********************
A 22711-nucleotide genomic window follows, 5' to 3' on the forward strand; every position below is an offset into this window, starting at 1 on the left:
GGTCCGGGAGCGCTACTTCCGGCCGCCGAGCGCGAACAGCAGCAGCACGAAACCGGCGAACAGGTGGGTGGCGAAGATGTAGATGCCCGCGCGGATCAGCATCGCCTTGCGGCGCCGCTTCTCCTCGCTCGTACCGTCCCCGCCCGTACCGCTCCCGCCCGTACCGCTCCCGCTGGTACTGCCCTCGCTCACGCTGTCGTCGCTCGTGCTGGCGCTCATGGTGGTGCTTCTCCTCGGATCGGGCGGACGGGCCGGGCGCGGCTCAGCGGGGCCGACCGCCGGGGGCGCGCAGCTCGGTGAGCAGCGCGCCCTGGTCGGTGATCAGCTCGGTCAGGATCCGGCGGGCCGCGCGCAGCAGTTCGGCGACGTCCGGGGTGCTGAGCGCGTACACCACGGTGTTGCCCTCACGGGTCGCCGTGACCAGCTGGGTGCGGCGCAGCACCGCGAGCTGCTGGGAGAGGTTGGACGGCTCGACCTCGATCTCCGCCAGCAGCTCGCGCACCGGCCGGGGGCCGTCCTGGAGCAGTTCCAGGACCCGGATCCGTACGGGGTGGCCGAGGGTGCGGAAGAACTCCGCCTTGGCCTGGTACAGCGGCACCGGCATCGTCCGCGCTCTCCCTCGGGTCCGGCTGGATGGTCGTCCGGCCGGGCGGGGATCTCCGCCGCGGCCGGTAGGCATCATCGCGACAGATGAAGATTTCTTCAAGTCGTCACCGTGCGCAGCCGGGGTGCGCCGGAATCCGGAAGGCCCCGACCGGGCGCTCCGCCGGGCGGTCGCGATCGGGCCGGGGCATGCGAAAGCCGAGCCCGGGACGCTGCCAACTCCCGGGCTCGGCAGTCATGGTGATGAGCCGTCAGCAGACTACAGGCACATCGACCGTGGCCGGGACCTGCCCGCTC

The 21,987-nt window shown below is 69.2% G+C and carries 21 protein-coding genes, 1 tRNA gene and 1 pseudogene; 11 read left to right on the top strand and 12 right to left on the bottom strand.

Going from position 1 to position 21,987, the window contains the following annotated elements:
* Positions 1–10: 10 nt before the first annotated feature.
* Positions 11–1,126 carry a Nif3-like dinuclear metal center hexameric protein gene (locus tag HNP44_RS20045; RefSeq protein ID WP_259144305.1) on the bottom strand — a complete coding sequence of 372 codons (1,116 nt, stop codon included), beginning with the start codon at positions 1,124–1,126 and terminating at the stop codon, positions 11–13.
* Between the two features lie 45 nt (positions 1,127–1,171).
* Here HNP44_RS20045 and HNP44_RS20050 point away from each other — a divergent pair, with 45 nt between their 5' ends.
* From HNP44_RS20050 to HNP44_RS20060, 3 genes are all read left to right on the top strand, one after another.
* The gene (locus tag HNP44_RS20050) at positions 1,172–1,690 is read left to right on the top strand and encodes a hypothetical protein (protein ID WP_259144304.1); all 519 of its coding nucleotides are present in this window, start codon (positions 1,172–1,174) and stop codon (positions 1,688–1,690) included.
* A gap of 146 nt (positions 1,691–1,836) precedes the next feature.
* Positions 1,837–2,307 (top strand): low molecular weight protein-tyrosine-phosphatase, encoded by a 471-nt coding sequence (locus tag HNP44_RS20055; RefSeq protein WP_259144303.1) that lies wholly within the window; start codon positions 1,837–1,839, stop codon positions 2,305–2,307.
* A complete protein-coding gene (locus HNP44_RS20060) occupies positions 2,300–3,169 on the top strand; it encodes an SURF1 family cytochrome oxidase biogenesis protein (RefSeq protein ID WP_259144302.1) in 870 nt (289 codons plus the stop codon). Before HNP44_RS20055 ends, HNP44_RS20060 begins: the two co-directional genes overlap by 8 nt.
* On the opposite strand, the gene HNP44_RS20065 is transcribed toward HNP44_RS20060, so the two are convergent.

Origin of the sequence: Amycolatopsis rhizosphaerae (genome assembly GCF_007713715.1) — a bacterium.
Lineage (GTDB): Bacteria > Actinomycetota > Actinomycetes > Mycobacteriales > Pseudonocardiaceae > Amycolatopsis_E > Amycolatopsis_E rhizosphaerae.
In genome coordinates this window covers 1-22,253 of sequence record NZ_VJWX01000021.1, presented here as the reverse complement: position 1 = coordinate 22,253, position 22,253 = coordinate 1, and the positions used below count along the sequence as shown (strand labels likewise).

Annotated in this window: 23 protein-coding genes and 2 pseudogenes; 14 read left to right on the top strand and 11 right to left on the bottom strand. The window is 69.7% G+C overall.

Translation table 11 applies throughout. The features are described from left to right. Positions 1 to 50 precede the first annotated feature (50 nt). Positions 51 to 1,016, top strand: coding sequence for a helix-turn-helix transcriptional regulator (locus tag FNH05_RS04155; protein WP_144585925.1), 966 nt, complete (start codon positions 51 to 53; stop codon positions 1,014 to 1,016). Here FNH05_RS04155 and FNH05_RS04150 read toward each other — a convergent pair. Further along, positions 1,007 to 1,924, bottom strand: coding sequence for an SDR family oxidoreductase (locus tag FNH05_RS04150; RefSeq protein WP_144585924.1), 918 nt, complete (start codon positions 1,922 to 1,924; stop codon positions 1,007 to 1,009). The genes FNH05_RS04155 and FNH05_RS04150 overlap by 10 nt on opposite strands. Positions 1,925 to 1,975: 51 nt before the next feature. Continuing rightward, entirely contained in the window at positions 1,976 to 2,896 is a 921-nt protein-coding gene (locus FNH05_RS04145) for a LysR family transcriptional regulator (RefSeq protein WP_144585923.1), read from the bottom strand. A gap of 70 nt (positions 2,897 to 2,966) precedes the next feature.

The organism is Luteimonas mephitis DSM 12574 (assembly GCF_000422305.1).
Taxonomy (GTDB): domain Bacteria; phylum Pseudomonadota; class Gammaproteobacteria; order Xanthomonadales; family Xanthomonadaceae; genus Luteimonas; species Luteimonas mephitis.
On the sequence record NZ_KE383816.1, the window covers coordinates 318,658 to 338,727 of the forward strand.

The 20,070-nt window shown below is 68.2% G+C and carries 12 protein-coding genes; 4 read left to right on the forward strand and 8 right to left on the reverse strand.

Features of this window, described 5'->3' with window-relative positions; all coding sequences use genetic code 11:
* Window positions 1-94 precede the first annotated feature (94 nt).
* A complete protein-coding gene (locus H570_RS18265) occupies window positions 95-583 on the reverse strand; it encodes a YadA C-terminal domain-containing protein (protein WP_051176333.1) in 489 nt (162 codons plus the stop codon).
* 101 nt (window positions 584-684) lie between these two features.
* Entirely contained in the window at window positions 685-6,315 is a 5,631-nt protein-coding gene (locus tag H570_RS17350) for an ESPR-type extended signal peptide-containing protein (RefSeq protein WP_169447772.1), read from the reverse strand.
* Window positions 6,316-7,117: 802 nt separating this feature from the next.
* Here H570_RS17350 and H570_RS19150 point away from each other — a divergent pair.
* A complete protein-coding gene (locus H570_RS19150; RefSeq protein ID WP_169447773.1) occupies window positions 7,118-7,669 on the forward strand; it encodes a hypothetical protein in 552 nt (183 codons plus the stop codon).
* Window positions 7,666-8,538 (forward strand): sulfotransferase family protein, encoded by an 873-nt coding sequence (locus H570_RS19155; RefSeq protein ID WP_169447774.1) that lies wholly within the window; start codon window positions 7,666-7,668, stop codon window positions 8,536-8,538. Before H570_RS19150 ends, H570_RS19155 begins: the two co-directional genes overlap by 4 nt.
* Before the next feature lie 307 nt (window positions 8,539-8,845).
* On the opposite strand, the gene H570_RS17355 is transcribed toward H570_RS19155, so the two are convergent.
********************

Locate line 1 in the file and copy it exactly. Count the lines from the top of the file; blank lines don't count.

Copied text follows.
A 22711-nucleotide genomic window follows, 5' to 3' on the forward strand; every position below is an offset into this window, starting at 1 on the left: